CO2 level crosses 400 ppm tipping point, likely highest in million years

The Carbon Dioxide levels in the atmosphere has passed the critical point of 400 parts per million (ppm) according to the Scripps Institution of Oceanography. The point is known as the Keeling curve which is an indication of the longest continuous record of the CO2 levels in the atmosphere. Ralph Keeling and his father Charles David Keeling have been recording the levels of Carbon Dioxide in the atmosphere at the Mauna Loa Observatory in Hawaii since 1958.

This unfortunate landmark was passed in September 2016. The month of September usually sees a fall in the CO2 levels below 400 ppm as plants start blooming and brings down the levels of this greenhouse gas. However this year the levels have not dropped below at any point.

Carbon Dioxide is the prime cause of global warming. The rise in this greenhouse gas is primarily caused by the increasing use of fossil fuels by automobiles and power plants. The levels of this gas have increased beyond the tipping point of 400 ppm, and this is a cause for alarm. Increasing levels of CO2, CH4, NO, is precipitating climate changes of epic proportions. The planet is becoming more and more difficult for the coming generations.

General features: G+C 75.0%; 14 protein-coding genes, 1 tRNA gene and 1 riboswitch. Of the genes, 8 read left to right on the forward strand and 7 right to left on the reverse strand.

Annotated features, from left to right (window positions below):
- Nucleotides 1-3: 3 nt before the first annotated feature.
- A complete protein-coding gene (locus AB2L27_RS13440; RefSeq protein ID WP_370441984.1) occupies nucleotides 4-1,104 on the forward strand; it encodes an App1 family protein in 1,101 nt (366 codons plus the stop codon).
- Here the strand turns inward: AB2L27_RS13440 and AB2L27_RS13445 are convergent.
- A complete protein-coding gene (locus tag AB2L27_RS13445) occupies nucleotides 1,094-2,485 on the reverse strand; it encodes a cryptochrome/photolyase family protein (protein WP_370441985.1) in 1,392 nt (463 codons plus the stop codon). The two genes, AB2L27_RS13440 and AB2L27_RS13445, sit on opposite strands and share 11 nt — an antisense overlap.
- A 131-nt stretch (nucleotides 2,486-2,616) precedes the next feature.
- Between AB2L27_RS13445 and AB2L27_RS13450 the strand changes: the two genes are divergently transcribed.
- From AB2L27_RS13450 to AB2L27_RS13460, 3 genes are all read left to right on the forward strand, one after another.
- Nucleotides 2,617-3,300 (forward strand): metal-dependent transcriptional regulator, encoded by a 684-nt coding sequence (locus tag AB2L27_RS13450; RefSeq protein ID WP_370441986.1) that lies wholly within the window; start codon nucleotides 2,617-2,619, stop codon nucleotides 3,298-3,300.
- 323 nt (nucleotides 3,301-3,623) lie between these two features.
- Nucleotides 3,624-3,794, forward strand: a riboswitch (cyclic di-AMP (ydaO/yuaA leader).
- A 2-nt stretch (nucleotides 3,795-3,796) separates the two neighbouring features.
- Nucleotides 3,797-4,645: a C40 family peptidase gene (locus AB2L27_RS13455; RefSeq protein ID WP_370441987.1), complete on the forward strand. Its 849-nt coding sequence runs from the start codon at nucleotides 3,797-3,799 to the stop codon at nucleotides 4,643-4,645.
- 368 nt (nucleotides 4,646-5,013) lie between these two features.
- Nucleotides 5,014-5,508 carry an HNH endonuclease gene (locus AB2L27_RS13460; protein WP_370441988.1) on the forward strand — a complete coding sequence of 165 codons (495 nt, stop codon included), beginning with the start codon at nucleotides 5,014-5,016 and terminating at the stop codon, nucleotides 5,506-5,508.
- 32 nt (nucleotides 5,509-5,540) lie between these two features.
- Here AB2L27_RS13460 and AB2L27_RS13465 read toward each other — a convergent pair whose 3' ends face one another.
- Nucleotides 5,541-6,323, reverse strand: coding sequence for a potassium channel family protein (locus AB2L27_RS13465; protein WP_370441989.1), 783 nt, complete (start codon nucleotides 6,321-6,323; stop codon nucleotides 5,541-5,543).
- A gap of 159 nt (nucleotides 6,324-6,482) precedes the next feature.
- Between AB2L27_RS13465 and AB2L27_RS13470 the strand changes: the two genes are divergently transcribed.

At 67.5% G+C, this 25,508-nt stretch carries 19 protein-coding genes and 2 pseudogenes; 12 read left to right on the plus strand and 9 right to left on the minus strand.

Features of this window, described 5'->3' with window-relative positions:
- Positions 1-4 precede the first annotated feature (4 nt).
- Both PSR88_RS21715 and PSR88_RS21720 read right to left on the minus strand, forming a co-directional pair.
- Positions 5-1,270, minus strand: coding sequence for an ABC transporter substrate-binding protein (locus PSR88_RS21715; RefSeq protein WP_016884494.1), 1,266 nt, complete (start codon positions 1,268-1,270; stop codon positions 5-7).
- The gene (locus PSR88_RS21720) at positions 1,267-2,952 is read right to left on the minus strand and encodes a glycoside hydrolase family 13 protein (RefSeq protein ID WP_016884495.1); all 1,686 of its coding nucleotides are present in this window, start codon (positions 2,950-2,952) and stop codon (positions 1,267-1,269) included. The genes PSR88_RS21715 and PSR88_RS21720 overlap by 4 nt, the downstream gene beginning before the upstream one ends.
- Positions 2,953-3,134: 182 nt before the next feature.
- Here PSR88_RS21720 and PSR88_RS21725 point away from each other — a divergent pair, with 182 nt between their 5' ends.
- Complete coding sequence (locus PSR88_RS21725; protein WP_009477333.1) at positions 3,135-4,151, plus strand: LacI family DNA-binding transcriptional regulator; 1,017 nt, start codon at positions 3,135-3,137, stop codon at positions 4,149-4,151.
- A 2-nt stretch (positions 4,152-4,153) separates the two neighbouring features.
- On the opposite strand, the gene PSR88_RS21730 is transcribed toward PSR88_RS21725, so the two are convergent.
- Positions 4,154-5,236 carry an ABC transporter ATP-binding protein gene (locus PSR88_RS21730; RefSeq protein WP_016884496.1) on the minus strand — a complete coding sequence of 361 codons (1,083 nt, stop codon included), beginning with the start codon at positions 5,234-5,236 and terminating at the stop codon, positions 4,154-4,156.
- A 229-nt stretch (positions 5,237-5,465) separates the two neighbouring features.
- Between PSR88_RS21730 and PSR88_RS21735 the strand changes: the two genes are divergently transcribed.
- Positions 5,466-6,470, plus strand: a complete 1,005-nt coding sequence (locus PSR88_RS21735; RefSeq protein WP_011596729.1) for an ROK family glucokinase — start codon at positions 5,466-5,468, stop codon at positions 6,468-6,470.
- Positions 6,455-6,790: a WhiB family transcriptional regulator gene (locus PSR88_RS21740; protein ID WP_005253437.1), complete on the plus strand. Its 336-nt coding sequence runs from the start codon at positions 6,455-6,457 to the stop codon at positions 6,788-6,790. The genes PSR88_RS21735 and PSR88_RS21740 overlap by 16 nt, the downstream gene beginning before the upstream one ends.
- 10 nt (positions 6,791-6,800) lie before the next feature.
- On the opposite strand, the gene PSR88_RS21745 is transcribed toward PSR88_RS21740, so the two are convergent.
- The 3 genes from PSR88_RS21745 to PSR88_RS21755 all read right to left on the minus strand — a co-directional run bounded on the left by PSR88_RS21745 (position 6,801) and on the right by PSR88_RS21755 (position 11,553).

The last time this level was reached was some 4.5 million years ago when the levels crossed 415 ppm. The levels were 280 ppm at the start of the industrial revolution which was in 1800 to reach 400 ppm today. The burning of fossil fuel sources like oil, gas, and coal for energy needs was one of his biggest follies, and the after-effects are being felt even today.

Carbon Dioxide is a colorless and odorless gas and does not leave any trace to signify its presence. However, it is responsible for more than 63% of global atmospheric pollution. By the time the next generations begins the level will have crossed 410 ppm and this will be a point of no return.